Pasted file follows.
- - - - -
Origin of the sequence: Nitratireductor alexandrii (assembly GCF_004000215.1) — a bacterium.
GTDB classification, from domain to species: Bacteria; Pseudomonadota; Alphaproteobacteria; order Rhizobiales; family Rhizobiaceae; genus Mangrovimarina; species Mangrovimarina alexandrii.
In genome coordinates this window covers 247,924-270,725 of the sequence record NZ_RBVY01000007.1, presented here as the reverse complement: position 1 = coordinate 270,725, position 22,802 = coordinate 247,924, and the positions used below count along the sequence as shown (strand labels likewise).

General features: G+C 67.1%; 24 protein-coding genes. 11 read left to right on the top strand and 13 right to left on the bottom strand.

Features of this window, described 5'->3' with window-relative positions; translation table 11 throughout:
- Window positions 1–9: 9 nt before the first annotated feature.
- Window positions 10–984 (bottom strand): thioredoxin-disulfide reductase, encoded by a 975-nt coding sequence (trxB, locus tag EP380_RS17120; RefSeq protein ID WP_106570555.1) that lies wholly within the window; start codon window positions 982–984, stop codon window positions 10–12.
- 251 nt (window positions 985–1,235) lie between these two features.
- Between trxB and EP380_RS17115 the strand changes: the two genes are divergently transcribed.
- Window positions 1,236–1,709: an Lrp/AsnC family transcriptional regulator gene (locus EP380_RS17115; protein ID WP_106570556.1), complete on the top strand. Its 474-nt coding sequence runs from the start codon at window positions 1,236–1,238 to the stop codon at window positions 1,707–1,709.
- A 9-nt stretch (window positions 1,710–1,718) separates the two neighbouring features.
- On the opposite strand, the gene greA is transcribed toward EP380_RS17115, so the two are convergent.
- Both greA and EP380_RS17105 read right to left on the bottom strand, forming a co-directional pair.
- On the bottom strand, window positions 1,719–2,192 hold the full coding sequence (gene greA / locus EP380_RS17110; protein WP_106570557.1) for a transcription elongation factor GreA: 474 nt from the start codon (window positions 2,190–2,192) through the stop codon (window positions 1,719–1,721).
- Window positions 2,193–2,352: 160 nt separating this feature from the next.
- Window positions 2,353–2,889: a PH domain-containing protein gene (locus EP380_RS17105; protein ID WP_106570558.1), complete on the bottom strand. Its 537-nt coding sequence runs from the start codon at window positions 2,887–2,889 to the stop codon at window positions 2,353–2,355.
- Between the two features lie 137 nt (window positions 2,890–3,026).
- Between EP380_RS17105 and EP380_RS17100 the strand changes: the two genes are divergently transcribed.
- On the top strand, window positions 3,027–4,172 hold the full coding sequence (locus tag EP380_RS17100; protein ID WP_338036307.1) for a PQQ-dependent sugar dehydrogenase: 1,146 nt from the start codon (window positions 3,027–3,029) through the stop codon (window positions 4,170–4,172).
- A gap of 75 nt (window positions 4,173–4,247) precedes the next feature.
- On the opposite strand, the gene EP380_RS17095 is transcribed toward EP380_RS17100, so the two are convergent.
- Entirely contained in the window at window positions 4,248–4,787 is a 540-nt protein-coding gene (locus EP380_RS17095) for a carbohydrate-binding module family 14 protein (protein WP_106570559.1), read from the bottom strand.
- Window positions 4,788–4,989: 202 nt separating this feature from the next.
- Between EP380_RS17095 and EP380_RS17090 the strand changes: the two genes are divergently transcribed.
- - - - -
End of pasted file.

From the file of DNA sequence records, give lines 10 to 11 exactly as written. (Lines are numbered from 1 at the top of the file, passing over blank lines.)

- Window positions 1,236–1,709: an Lrp/AsnC family transcriptional regulator gene (locus EP380_RS17115; protein ID WP_106570556.1), complete on the top strand. Its 474-nt coding sequence runs from the start codon at window positions 1,236–1,238 to the stop codon at window positions 1,707–1,709.
- A 9-nt stretch (window positions 1,710–1,718) separates the two neighbouring features.